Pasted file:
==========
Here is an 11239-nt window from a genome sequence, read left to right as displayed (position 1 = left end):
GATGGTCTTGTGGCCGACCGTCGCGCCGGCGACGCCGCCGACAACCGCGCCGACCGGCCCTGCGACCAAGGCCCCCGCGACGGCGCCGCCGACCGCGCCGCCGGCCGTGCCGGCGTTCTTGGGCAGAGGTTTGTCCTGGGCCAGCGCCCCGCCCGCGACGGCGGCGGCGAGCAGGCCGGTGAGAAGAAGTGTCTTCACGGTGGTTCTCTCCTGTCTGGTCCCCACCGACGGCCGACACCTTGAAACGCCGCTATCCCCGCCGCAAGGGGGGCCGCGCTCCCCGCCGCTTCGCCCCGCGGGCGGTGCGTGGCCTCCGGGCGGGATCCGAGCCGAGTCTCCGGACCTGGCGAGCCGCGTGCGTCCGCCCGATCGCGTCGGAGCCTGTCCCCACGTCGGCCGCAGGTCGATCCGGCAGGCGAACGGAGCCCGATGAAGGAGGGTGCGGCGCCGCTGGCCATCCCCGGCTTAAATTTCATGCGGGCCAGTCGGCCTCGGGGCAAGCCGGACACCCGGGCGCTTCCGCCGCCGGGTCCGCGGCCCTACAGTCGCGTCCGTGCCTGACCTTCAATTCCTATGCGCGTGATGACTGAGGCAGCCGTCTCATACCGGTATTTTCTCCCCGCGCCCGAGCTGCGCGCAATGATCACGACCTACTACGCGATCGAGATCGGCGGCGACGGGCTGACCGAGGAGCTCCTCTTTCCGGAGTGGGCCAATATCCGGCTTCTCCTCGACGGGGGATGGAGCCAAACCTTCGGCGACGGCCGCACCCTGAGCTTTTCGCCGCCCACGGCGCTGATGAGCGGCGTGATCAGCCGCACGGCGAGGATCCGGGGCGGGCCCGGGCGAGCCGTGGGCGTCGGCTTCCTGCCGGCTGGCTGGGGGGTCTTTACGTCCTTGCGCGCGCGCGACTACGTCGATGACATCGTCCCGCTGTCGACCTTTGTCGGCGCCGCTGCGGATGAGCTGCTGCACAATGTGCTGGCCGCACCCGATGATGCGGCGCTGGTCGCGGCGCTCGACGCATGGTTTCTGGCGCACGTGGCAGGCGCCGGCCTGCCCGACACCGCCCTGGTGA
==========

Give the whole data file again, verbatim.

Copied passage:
Here is an 11239-nt window from a genome sequence, read left to right as displayed (position 1 = left end):
GATGGTCTTGTGGCCGACCGTCGCGCCGGCGACGCCGCCGACAACCGCGCCGACCGGCCCTGCGACCAAGGCCCCCGCGACGGCGCCGCCGACCGCGCCGCCGGCCGTGCCGGCGTTCTTGGGCAGAGGTTTGTCCTGGGCCAGCGCCCCGCCCGCGACGGCGGCGGCGAGCAGGCCGGTGAGAAGAAGTGTCTTCACGGTGGTTCTCTCCTGTCTGGTCCCCACCGACGGCCGACACCTTGAAACGCCGCTATCCCCGCCGCAAGGGGGGCCGCGCTCCCCGCCGCTTCGCCCCGCGGGCGGTGCGTGGCCTCCGGGCGGGATCCGAGCCGAGTCTCCGGACCTGGCGAGCCGCGTGCGTCCGCCCGATCGCGTCGGAGCCTGTCCCCACGTCGGCCGCAGGTCGATCCGGCAGGCGAACGGAGCCCGATGAAGGAGGGTGCGGCGCCGCTGGCCATCCCCGGCTTAAATTTCATGCGGGCCAGTCGGCCTCGGGGCAAGCCGGACACCCGGGCGCTTCCGCCGCCGGGTCCGCGGCCCTACAGTCGCGTCCGTGCCTGACCTTCAATTCCTATGCGCGTGATGACTGAGGCAGCCGTCTCATACCGGTATTTTCTCCCCGCGCCCGAGCTGCGCGCAATGATCACGACCTACTACGCGATCGAGATCGGCGGCGACGGGCTGACCGAGGAGCTCCTCTTTCCGGAGTGGGCCAATATCCGGCTTCTCCTCGACGGGGGATGGAGCCAAACCTTCGGCGACGGCCGCACCCTGAGCTTTTCGCCGCCCACGGCGCTGATGAGCGGCGTGATCAGCCGCACGGCGAGGATCCGGGGCGGGCCCGGGCGAGCCGTGGGCGTCGGCTTCCTGCCGGCTGGCTGGGGGGTCTTTACGTCCTTGCGCGCGCGCGACTACGTCGATGACATCGTCCCGCTGTCGACCTTTGTCGGCGCCGCTGCGGATGAGCTGCTGCACAATGTGCTGGCCGCACCCGATGATGCGGCGCTGGTCGCGGCGCTCGACGCATGGTTTCTGGCGCACGTGGCAGGCGCCGGCCTGCCCGACACCGCCCTGGTGA